Adela de la Torre, an agricultural economist, is a professor in the Chicana/o Studies Department and director of the Center for Transnational Health at UC Davis. Dr. de la Torre’s publications and research primarily focus on social determinants of Chicano/Latino health issues, including border and binational health. In addition, her recent NIH funded work includes targeting English Language Learning student science educational disparities and developing university- and school-based partnerships to tackle this growing educational divide.
Yvette Flores is a Professor of Chicana/o Studies at University of California, Davis and Co-Investigator of Ninos Sanos/Familia Sana, a USDA-funded study focused on reducing overweight and obesity among Mexican origin children. Dr.
Lisceth Brazil-Cruz holds a doctoral degree in School Organization and Educational Policy from the University of California, Davis. Her research interests include educational and pipeline issues affecting disenfranchised, underserved and vulnerable student populations as well as issues of equity among communities of color. Her dissertation focused on understanding parental practices of Latino first generation college students as they transition from high school to college.
Mary Lou de Leon Siantz is a professor at the Betty Irene Moore School of Nursing at UC Davis. She is nationally recognized for her interdisciplinary efforts to prepare health professionals for leadership and policy, and internationally respected for her research in migrant health.
Laura Grindstaff is a Professor of Sociology, Director of the UC Davis Consortium for Women and Research, and a Co-Investigator on the NSF ADVANCE-IT grant. As Consortium director, Dr. Grindstaff is charged with creating professional development opportunities for women faculty and graduate students across the various colleges of the university and with promoting research efforts focused on issues of gender and gender inequality.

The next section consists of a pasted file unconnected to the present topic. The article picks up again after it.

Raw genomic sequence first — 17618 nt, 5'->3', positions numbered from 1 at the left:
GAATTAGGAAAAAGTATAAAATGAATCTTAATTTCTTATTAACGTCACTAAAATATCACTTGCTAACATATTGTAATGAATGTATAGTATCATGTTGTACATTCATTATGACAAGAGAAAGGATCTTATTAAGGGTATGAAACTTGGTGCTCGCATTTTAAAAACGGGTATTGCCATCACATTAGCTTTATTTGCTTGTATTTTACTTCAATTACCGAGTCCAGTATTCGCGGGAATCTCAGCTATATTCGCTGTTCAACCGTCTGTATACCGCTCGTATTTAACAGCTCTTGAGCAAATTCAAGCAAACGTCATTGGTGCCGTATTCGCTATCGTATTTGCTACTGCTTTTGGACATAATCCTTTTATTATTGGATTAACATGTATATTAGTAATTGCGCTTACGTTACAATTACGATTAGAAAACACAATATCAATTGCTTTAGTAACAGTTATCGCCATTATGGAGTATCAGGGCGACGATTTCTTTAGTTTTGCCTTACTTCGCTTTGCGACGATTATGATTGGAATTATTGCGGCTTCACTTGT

Dr. Karen McDonald leads the UC Davis ADVANCE Program as Co-Principal Investigator and Faculty Director and provides daily project leadership and management. In collaboration with Chancellor Katehi, Vice Provost Stanton, and Associate Director Shauman, Dr. McDonald is the main point of contact with the External Advisory Board, the Internal Advisory Committee, all initiative committees, Internal and External Evaluators and the NSF ADVANCE Program Officers.
The National Science Foundation began supporting ADVANCE initiatives in 2001, and has awarded over $130M in funding for a variety of programs. The most significant efforts seek to create permanent institutional transformation.
Professional disciplinary groups allow members to meet, engage, and share knowledge. This effort is particularly important to foster supportive, collaborative networks among scientists from under-represented groups.
We have compiled multiple publicly available databases of the published research related to NSF ADVANCE program efforts to increase diversity in STEM education and the STEM labor force. These include the literature on implicit bias, mentorship and other topics.
Balance is real challenge facing many faculty, particularly women with children. The perception (and reality) of the inflexibility and rigor of an academic career is one cause for the lack of diversity in STEM disciplines.